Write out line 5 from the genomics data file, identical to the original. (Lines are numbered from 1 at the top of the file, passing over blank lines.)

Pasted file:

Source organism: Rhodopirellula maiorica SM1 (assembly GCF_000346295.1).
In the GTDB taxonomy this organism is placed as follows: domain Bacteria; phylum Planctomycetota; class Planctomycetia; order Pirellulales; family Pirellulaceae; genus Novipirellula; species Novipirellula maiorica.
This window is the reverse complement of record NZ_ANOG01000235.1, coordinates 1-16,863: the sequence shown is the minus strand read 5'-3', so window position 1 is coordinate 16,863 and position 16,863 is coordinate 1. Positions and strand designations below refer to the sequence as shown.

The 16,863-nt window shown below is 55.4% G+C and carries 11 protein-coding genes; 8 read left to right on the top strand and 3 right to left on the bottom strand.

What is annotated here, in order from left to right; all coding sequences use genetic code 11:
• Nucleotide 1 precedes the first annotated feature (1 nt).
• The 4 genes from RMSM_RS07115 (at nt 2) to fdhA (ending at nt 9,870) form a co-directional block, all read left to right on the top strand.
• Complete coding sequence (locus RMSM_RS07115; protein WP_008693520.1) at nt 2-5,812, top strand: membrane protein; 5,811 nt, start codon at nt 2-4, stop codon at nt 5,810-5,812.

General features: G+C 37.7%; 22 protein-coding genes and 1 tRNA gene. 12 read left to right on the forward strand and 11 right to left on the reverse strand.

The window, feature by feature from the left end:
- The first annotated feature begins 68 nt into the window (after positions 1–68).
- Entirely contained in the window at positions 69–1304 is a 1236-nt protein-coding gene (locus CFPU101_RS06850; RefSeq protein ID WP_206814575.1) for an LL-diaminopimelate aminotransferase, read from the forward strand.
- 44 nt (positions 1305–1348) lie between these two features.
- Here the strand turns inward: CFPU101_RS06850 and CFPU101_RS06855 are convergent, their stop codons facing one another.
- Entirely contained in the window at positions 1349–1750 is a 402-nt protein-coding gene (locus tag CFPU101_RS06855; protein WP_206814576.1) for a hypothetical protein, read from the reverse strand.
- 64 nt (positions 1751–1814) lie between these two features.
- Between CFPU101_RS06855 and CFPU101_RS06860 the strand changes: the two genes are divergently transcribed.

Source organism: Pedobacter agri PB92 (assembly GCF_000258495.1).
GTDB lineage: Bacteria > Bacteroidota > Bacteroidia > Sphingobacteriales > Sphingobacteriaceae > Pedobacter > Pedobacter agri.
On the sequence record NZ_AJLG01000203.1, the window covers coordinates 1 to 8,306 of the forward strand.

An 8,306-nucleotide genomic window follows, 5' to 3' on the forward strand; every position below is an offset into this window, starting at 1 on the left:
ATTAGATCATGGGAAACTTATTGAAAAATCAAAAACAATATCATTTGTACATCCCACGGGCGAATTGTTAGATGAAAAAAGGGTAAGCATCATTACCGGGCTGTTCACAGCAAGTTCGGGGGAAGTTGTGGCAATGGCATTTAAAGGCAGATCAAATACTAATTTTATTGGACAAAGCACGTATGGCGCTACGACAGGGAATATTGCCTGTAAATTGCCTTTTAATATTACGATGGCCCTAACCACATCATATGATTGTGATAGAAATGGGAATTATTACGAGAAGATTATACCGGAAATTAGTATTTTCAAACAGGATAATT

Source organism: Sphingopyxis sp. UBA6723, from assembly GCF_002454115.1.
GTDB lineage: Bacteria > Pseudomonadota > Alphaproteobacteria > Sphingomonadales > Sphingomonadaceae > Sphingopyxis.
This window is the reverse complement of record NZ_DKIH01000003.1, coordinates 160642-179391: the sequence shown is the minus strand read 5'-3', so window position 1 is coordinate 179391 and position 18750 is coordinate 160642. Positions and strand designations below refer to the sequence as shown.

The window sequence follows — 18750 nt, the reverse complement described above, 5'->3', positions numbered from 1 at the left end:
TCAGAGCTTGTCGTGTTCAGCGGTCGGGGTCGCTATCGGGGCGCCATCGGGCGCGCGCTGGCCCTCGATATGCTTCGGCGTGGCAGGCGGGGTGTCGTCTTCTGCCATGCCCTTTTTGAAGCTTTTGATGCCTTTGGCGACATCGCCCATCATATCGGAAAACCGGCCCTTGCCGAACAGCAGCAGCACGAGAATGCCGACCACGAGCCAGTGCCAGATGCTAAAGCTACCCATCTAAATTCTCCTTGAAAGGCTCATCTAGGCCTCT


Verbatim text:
What is annotated here, in order from left to right; all coding sequences use genetic code 11: